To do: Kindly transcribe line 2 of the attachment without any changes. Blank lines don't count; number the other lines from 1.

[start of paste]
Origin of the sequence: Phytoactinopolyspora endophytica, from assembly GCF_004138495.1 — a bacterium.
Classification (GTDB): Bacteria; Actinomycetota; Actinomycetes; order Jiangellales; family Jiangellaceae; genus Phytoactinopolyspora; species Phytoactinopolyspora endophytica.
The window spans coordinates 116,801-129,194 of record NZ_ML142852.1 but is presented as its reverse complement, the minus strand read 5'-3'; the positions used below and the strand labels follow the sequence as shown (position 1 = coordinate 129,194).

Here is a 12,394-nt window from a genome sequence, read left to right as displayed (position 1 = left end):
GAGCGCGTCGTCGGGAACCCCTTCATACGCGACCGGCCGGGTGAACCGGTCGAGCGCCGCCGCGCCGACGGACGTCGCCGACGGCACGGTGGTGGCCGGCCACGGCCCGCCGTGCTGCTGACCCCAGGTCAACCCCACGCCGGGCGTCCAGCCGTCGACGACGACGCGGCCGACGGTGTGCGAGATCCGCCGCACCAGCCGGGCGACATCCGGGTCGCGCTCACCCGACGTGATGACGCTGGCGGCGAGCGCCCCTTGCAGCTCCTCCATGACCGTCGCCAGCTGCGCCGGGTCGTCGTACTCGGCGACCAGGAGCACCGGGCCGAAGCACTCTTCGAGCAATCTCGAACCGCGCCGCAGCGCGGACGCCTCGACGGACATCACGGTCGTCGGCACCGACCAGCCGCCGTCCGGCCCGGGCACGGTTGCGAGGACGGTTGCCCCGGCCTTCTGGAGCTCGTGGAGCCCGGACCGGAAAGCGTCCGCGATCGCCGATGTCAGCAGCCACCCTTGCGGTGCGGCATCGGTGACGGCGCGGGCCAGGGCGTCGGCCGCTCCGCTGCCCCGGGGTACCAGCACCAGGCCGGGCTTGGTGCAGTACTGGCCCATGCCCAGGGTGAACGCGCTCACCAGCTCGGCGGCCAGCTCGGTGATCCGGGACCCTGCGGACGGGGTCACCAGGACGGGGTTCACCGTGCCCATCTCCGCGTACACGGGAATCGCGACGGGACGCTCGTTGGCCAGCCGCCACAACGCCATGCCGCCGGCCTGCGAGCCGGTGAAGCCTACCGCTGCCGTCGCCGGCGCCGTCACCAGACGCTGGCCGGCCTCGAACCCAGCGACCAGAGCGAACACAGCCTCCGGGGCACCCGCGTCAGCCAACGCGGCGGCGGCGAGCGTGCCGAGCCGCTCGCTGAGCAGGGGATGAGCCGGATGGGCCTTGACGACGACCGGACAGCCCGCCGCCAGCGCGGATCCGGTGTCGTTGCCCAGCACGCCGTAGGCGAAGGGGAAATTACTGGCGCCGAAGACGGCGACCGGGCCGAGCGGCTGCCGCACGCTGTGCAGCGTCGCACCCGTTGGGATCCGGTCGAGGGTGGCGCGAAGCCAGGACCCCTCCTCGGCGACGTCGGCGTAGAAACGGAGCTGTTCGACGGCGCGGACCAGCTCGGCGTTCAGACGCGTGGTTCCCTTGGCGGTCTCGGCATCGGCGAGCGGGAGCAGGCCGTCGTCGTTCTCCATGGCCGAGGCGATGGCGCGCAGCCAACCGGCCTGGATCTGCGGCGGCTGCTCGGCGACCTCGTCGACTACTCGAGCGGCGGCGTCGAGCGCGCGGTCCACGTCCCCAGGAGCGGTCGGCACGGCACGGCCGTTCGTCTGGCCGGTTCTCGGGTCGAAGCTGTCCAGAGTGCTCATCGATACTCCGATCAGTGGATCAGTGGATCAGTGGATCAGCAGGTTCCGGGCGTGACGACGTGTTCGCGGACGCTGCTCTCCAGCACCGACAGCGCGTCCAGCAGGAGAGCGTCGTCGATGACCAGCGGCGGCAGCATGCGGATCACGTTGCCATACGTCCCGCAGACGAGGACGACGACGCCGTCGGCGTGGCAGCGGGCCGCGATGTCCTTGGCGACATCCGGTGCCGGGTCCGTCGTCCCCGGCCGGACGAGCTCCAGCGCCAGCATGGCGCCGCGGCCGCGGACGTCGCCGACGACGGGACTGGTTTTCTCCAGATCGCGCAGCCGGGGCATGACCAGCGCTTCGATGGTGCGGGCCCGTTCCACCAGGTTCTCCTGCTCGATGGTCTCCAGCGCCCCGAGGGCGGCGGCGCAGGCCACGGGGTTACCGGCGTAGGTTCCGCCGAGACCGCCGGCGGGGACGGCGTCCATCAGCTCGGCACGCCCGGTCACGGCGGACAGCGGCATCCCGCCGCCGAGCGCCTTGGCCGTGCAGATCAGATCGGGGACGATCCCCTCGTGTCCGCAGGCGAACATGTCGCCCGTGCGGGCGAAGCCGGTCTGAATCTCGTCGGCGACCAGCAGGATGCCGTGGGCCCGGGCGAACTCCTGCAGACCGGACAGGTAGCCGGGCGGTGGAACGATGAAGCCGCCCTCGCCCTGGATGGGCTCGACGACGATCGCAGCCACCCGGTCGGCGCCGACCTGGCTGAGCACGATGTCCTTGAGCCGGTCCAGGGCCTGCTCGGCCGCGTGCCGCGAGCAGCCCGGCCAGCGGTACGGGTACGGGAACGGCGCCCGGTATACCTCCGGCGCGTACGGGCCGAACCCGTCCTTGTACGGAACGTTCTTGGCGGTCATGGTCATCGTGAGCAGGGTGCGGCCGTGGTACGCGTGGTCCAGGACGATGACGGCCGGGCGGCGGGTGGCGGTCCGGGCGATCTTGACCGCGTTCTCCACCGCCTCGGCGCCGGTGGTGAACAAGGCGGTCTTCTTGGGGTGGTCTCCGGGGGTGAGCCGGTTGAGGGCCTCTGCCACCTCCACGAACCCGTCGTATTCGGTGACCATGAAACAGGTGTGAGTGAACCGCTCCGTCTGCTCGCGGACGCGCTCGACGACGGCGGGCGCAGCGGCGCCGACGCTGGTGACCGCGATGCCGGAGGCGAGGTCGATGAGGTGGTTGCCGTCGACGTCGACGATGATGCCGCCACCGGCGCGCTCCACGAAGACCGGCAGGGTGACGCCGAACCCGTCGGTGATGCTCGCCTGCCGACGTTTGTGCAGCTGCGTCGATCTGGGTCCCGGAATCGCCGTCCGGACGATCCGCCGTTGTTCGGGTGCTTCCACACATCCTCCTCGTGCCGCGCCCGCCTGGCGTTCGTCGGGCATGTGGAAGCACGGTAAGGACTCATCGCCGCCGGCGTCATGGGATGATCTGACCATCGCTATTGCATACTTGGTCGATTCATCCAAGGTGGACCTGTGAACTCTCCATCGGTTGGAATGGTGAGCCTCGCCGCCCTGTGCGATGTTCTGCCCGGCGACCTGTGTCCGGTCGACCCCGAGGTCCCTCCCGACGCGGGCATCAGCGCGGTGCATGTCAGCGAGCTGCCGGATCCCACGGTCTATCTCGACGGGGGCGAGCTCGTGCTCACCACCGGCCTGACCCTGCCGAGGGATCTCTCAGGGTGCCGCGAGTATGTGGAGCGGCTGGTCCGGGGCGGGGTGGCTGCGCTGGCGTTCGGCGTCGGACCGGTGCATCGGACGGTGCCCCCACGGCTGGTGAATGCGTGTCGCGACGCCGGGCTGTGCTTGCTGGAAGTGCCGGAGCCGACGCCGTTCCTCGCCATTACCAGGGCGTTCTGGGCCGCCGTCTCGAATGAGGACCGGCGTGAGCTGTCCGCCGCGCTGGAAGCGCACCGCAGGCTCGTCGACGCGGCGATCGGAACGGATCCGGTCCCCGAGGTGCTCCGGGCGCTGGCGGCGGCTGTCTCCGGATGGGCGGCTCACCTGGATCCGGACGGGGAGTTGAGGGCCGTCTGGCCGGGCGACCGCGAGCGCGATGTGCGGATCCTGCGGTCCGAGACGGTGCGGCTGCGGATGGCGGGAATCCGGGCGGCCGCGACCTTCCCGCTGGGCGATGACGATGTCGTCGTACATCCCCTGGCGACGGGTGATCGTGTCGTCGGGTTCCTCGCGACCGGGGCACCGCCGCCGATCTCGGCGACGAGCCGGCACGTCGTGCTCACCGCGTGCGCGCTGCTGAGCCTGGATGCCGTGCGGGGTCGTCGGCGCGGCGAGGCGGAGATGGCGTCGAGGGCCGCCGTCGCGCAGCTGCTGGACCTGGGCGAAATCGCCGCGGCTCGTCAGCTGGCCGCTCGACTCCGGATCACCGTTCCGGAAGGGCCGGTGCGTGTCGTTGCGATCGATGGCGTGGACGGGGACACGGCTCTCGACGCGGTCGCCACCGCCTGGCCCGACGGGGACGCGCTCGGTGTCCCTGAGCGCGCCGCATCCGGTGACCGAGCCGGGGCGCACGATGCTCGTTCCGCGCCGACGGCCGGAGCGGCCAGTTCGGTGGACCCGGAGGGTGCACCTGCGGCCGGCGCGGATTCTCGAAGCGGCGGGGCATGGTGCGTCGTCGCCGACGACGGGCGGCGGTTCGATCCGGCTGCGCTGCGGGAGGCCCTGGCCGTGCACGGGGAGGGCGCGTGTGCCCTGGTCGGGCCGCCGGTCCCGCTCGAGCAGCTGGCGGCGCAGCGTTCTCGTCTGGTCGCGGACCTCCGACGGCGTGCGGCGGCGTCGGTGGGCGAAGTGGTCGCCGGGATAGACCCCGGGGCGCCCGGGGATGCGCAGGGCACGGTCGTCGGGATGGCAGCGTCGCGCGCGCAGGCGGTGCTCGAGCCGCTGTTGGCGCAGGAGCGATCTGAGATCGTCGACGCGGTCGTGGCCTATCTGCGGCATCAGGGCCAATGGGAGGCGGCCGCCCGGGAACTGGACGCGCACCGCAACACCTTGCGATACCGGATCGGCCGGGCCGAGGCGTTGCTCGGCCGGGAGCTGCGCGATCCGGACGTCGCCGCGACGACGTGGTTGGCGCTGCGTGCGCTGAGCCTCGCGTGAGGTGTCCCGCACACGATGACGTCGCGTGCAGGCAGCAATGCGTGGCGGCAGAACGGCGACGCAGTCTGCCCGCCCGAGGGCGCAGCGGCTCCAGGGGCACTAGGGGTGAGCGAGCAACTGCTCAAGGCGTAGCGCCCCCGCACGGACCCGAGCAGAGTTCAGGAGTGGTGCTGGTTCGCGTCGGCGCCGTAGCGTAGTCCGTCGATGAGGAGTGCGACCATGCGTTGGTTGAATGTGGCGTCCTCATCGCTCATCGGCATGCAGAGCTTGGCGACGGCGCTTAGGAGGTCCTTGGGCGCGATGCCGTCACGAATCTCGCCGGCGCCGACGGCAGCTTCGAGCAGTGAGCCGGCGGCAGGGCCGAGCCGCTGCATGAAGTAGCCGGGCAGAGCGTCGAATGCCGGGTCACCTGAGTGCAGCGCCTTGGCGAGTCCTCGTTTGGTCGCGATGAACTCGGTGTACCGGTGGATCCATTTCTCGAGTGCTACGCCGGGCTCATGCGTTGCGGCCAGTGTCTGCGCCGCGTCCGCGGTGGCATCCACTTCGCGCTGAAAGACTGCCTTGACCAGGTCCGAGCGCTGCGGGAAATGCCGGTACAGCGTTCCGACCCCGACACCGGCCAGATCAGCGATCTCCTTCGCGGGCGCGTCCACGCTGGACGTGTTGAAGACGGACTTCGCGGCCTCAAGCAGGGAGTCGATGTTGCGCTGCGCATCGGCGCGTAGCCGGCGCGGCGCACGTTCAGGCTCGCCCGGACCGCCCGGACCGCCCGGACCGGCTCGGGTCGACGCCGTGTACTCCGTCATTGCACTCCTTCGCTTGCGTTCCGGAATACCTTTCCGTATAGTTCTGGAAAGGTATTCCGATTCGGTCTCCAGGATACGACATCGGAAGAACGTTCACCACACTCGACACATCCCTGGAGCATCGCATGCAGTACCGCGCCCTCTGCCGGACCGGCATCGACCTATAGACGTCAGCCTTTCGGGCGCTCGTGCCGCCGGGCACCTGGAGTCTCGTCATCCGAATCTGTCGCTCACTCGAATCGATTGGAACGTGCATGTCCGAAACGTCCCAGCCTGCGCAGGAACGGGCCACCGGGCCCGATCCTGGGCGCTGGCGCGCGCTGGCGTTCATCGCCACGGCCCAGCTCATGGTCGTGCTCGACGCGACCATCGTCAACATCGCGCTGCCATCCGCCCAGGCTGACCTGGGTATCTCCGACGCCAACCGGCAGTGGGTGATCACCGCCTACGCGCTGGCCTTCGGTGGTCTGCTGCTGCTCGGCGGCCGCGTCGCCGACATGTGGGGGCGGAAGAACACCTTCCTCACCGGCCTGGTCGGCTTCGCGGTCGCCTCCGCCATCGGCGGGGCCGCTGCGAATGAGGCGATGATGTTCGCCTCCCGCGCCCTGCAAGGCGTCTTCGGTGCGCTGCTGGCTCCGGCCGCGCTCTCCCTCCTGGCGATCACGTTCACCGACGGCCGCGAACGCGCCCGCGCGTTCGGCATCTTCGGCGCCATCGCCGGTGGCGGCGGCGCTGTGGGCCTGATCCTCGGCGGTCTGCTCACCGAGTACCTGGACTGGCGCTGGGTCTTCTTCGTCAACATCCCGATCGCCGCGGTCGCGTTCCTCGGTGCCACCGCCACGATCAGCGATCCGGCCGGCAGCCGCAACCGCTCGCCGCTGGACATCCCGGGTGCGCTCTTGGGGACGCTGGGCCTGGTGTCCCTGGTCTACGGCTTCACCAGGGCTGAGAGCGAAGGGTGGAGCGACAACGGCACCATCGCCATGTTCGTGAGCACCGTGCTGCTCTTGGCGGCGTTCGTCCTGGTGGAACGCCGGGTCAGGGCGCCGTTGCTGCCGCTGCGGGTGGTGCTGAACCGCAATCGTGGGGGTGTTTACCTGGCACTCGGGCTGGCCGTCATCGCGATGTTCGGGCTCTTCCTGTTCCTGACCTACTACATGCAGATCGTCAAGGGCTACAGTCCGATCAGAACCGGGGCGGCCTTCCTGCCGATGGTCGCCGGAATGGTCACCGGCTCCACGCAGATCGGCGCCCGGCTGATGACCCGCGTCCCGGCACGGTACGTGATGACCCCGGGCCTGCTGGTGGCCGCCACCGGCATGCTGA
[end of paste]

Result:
Classification (GTDB): Bacteria; Actinomycetota; Actinomycetes; order Jiangellales; family Jiangellaceae; genus Phytoactinopolyspora; species Phytoactinopolyspora endophytica.